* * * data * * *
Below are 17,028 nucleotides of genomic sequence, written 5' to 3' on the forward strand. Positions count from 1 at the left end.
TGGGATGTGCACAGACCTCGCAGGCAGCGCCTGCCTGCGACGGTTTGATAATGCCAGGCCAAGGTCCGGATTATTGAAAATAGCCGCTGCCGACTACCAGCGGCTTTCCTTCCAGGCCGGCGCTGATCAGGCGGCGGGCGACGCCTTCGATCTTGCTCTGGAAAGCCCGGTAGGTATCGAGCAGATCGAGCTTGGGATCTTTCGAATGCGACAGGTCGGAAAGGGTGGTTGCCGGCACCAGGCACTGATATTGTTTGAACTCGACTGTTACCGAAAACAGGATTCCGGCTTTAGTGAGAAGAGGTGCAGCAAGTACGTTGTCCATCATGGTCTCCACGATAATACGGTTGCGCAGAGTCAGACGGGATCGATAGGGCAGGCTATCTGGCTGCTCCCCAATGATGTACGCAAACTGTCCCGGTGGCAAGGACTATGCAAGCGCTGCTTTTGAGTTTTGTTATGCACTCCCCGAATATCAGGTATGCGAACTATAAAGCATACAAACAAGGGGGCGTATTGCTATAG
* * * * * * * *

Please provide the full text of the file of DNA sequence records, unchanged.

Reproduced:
Below are 17,028 nucleotides of genomic sequence, written 5' to 3' on the forward strand. Positions count from 1 at the left end.
TGGGATGTGCACAGACCTCGCAGGCAGCGCCTGCCTGCGACGGTTTGATAATGCCAGGCCAAGGTCCGGATTATTGAAAATAGCCGCTGCCGACTACCAGCGGCTTTCCTTCCAGGCCGGCGCTGATCAGGCGGCGGGCGACGCCTTCGATCTTGCTCTGGAAAGCCCGGTAGGTATCGAGCAGATCGAGCTTGGGATCTTTCGAATGCGACAGGTCGGAAAGGGTGGTTGCCGGCACCAGGCACTGATATTGTTTGAACTCGACTGTTACCGAAAACAGGATTCCGGCTTTAGTGAGAAGAGGTGCAGCAAGTACGTTGTCCATCATGGTCTCCACGATAATACGGTTGCGCAGAGTCAGACGGGATCGATAGGGCAGGCTATCTGGCTGCTCCCCAATGATGTACGCAAACTGTCCCGGTGGCAAGGACTATGCAAGCGCTGCTTTTGAGTTTTGTTATGCACTCCCCGAATATCAGGTATGCGAACTATAAAGCATACAAACAAGGGGGCGTATTGCTATAG